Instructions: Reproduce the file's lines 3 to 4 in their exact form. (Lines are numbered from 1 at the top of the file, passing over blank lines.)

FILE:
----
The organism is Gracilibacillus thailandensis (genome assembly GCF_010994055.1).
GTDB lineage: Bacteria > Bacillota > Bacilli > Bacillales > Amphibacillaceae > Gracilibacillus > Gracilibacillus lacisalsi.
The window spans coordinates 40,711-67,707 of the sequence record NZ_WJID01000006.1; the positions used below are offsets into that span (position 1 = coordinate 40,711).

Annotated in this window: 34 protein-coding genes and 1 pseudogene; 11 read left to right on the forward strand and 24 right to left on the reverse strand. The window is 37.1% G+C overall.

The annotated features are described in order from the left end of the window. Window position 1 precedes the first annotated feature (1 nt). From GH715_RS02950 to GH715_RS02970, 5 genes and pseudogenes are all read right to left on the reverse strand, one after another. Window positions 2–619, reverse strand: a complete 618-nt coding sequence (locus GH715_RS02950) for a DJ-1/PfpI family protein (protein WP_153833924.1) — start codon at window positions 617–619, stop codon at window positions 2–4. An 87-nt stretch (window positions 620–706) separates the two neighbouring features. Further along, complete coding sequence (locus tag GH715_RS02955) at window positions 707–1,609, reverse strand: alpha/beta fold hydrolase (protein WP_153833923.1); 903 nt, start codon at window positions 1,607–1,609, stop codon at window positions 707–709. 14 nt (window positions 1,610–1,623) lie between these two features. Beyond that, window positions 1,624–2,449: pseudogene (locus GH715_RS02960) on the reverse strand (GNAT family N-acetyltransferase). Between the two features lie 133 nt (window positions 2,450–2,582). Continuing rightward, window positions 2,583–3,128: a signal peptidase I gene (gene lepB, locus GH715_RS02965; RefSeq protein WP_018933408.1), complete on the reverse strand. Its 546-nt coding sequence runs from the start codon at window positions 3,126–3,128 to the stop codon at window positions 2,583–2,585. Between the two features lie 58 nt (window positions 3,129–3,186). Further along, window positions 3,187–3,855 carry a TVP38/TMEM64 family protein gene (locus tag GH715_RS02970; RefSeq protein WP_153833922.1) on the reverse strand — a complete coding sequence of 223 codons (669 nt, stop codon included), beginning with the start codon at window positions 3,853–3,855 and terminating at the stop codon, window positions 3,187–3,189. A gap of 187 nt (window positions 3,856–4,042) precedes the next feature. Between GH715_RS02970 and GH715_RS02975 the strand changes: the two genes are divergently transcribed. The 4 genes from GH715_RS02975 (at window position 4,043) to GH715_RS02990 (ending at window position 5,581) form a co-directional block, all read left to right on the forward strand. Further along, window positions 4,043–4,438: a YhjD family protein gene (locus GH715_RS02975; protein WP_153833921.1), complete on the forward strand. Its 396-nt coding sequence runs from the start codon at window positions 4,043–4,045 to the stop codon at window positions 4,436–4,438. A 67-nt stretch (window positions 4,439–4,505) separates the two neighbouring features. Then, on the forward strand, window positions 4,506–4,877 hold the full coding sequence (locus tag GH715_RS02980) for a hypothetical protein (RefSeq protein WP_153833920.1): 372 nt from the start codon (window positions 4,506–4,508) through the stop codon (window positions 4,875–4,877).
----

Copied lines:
The window spans coordinates 40,711-67,707 of the sequence record NZ_WJID01000006.1; the positions used below are offsets into that span (position 1 = coordinate 40,711).

Annotated in this window: 34 protein-coding genes and 1 pseudogene; 11 read left to right on the forward strand and 24 right to left on the reverse strand. The window is 37.1% G+C overall.